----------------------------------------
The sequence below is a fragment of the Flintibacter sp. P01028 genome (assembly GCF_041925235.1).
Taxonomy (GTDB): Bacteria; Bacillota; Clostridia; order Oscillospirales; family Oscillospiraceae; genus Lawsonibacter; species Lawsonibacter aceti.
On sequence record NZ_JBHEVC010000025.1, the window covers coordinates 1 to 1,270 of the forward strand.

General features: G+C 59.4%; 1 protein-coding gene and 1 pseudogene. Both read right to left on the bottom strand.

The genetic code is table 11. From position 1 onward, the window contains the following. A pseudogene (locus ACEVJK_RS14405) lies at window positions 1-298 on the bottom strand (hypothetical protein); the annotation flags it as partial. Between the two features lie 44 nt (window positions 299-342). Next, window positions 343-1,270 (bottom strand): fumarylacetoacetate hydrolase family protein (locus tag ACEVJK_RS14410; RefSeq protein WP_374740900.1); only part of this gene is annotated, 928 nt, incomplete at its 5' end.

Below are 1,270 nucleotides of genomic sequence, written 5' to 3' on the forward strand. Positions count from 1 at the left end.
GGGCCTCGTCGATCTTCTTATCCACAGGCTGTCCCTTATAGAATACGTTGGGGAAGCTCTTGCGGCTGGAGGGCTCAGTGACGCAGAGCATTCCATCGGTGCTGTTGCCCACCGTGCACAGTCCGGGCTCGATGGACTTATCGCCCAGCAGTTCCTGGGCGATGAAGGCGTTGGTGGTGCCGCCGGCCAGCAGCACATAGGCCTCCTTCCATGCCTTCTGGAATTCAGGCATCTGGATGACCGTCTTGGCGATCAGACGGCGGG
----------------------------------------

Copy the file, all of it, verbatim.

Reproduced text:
The sequence below is a fragment of the Flintibacter sp. P01028 genome (assembly GCF_041925235.1).
Taxonomy (GTDB): Bacteria; Bacillota; Clostridia; order Oscillospirales; family Oscillospiraceae; genus Lawsonibacter; species Lawsonibacter aceti.
On sequence record NZ_JBHEVC010000025.1, the window covers coordinates 1 to 1,270 of the forward strand.

General features: G+C 59.4%; 1 protein-coding gene and 1 pseudogene. Both read right to left on the bottom strand.

The genetic code is table 11. From position 1 onward, the window contains the following. A pseudogene (locus ACEVJK_RS14405) lies at window positions 1-298 on the bottom strand (hypothetical protein); the annotation flags it as partial. Between the two features lie 44 nt (window positions 299-342). Next, window positions 343-1,270 (bottom strand): fumarylacetoacetate hydrolase family protein (locus tag ACEVJK_RS14410; RefSeq protein WP_374740900.1); only part of this gene is annotated, 928 nt, incomplete at its 5' end.

Below are 1,270 nucleotides of genomic sequence, written 5' to 3' on the forward strand. Positions count from 1 at the left end.
GGGCCTCGTCGATCTTCTTATCCACAGGCTGTCCCTTATAGAATACGTTGGGGAAGCTCTTGCGGCTGGAGGGCTCAGTGACGCAGAGCATTCCATCGGTGCTGTTGCCCACCGTGCACAGTCCGGGCTCGATGGACTTATCGCCCAGCAGTTCCTGGGCGATGAAGGCGTTGGTGGTGCCGCCGGCCAGCAGCACATAGGCCTCCTTCCATGCCTTCTGGAATTCAGGCATCTGGATGACCGTCTTGGCGATCAGACGGCGGG